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Music Why did Drake drop a surprise record? It’s all about priming to be the best rapper of 2015

It was announced on Twitter with a single URL and an illustration: a surprise project from Drake, his first full-length release in 17 months, available right then through iTunes.

It was 11 p.m. in the rapper’s hometown of Toronto, late on a Thursday, and the Internet flickered back to life as fans scrambled to download If Youre Reading This Its Too Late (for $12.99).

If this was a full-length album, some on Twitter said, he’d pulled a Beyoncé, using the element of surprise to excite fans rather than play the traditional release game. But he’d teased it earlier in the week, with an unannounced short film and tweets bearing future song names. If it was a mixtape, though, he’d made a curious decision to charge for it, rather than offering it for free on various mixtape websites.

Drake, though, prefers to have his cake and eat it too. Rather than sing or rap, he chooses both. He can trade tough-as-nails boasts for Nice Boy From Toronto smirks in a matter of seconds. He loves Toronto – “The Six,” as he’s taken to calling it – but he pays regular homage to other major hip-hop communities like Houston and Atlanta.

If Youre Reading This Its Too Late, then, is just the latest power move by Drake – another example of having and eating all the cake.

So what is this record? In one way, it’s a statement that the distinction between free mixtapes and purchased album means little to nothing in 2015. Drake has, after all, gotten rich off a mixtape before. He may call this particular collection of songs a mixtape, but its purposeful, formal release via iTunes also signals its aspirations for album-hood, a distinction that may mean more to the rapper than his adoring public.

By bestowing on If Youre Reading This Its Too Late the trappings of a standard album, it’s rumoured that this may fulfill Drake’s contractual obligation to his label Cash Money Records, which is reported to be for four albums (he has already recorded three). If true, Too Late plays into the broader story of Lil‘ Wayne, Drake’s mentor, who is in the midst of an acrimonious split with Cash Money and co-founder Bryan (Birdman) Williams.

If Wayne leaves the label, he’s said to want Drake and powerhouse label-mate Nicki Minaj to join him. Putting this record out, then, makes a Wayne-led exit strategy much easier, and gives the Toronto artist much more freedom to work as he pleases. That includes the anticipated release of Views from the Six, a full-length album he’s teased for later this spring.

Birdman, Wayne’s longtime business partner, appeared on Drake’s last album, 2013’s Nothing Was The Same. In an unpublished interview with The Globe and Mail from that year, he offered nothing but praise for the rising rap star.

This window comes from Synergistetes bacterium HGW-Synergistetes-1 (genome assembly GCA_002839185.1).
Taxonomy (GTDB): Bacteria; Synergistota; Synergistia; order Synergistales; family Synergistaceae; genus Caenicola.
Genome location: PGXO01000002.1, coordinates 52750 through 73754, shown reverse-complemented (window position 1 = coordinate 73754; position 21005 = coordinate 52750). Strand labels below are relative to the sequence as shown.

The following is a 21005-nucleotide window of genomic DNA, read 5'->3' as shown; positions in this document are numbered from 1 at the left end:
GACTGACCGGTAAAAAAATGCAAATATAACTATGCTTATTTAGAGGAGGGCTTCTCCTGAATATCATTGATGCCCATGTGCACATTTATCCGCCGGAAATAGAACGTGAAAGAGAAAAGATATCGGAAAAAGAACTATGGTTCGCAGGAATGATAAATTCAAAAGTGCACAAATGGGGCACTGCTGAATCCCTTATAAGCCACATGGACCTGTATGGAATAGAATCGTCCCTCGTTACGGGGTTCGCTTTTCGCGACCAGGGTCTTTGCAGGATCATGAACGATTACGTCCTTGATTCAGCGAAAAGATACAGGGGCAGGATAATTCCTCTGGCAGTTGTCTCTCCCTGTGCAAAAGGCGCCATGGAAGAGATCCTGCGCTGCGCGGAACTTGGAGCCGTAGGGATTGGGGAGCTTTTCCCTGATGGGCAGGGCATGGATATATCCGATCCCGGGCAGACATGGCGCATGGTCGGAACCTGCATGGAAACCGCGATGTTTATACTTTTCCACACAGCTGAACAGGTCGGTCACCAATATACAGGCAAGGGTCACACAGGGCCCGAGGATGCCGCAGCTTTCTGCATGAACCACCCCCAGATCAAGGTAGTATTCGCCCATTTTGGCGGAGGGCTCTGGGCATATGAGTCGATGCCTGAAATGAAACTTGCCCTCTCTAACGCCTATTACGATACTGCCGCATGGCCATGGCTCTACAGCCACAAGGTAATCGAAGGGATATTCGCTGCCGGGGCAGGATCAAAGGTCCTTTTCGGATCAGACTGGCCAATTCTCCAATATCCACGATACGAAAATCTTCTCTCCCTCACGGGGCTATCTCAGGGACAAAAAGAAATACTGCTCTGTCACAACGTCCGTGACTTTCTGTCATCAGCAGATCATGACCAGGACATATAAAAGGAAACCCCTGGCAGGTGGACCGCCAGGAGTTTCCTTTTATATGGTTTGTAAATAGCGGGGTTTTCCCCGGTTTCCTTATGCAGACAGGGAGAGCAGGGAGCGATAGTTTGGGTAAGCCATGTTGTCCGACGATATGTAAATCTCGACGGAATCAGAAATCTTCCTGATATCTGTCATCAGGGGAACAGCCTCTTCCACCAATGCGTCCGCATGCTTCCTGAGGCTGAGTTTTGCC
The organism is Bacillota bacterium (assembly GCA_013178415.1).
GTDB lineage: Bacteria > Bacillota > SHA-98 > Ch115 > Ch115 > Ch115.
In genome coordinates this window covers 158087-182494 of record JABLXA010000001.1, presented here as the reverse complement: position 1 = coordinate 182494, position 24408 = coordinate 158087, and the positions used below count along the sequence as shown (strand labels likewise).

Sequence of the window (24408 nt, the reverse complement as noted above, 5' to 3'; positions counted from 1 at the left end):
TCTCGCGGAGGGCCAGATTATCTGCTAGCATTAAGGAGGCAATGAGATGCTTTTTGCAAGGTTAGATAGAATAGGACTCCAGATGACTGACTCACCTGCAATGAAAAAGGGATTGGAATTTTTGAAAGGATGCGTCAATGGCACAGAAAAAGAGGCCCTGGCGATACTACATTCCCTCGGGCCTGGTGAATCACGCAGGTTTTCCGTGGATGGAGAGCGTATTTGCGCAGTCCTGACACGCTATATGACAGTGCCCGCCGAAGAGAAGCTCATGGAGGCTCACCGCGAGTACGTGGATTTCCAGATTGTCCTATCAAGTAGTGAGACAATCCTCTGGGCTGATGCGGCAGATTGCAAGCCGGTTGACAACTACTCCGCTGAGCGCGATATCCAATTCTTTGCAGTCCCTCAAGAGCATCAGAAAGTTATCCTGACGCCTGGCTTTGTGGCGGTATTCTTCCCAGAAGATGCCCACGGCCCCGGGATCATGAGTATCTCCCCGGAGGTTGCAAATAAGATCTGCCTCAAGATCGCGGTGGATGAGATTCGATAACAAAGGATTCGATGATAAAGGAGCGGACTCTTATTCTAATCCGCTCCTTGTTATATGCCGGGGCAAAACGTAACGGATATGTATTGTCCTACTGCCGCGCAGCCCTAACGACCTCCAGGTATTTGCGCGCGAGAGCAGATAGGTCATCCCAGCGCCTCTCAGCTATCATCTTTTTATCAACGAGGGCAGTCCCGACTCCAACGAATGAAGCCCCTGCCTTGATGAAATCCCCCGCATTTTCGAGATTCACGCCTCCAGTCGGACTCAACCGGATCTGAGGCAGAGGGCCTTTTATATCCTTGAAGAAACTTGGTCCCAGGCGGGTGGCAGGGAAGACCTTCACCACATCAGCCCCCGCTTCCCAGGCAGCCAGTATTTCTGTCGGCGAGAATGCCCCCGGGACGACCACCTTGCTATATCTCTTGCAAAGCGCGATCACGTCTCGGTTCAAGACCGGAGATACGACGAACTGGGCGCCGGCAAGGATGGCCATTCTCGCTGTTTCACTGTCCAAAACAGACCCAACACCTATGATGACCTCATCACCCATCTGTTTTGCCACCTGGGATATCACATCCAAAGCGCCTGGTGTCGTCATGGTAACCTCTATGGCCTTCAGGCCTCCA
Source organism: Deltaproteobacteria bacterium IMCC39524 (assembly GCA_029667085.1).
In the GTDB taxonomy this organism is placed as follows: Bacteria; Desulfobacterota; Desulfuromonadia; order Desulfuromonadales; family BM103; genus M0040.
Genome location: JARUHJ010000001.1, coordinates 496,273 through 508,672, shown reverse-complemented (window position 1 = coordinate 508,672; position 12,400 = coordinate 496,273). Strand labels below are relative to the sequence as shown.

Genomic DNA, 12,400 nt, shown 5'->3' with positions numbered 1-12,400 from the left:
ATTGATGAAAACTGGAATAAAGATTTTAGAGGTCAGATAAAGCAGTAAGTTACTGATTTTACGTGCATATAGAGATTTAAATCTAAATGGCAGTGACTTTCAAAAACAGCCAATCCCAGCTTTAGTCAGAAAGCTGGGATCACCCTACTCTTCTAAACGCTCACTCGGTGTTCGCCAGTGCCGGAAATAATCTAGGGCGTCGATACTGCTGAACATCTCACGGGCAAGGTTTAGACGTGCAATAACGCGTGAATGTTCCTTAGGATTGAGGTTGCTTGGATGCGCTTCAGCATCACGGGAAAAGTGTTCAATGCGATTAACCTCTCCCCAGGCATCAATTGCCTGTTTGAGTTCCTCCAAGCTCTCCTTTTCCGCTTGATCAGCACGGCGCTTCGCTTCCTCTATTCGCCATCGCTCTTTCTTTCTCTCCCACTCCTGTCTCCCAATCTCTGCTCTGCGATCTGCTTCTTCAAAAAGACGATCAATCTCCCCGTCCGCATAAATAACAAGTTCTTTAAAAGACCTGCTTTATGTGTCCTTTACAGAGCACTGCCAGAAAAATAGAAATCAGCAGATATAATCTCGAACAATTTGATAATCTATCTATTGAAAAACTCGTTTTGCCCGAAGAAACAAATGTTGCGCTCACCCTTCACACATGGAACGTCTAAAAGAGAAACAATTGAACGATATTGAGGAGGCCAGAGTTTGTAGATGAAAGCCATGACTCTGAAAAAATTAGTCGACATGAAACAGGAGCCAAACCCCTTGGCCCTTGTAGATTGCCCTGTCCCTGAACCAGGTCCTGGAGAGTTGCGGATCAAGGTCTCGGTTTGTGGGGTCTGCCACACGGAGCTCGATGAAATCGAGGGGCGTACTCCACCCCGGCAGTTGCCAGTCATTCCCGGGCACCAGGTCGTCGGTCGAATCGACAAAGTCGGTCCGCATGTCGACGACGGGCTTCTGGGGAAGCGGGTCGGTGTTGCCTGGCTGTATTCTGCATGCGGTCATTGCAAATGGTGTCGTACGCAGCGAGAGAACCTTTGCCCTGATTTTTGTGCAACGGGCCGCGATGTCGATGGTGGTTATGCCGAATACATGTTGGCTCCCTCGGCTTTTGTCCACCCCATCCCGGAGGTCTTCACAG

“It’s magic watching him do what he do,” Birdman said. “The sound that he brings to the table is something we never seen nor heard in hip-hop.”

Ironic, then, that what may be Drake’s last album for Birdman is a natural continuation of the moody, atmospheric sound he channelled on Nothing Was The Same.

Too Late is loaded with airy production from regular collaborators Boi-1da and Noah (40) Shebib, with a handful of contributions from others including Syk Sense, Mississauga’s PARTYNEXTDOOR and up-and-coming Brampton producer Wondagurl.

Drake’s previous homages to hip-hop history – Nothing Was The Same featured regular samples of and references to early Wu-Tang Clan songs – have shifted here to R&B. Ginuwine’s So Anxious from 1999, for instance, is sampled on two separate songs. And the song Preach take cues from iLoveMakonnen, the Atlanta singer whose Grammy-nominated track Tuesday became a chart-topper after Drake jumped on it last year. There are hints of dancehall, too, with emerging artist Popcaan making an appearance on Know Yourself.

As is his style, Drake spends the record swerving between requisite posturing and his special blend of sensitivity. Right out of the gate with Legend, he makes his case as an unstoppable force in rap: “6 God, the holy one.” But throughout the record, he’s reflecting on the struggle of an artist who has everything but time to give the people he loves. By time he gets to You & the 6, he’s making apologies to his mother for his absence and love life.

Toronto localisms are strung throughout: On Know Yourself, he’s “running through the 6 with my woes,” but he isn’t down on his luck. In Drake’s case, “WOE,” popularized by Toronto rapper Devontée, who’s produced for OVO affiliate P Reign, stands for “Working On Excellence.” He’s rolling with friends who share his ambitions, and his ambitions are higher than ever: On 6PM in New York, he says he’s ready to join Jay Z and Kanye West on on the throne of rap.

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Too Late, and its auspicious timing, signals that he’s ready to do just that. It came out just hours after West debuted a new song, Wolves, at New York Fashion Week. And earlier this week, Kendrick Lamar, arguably Drake’s closest competition in the up-and-coming rap world, was first to release a new single.

All three artists are poised to release new albums this year, each battling for fans’ attention. With this mixtape/album/contractual fulfilment, Drake is poising himself to win that battle.

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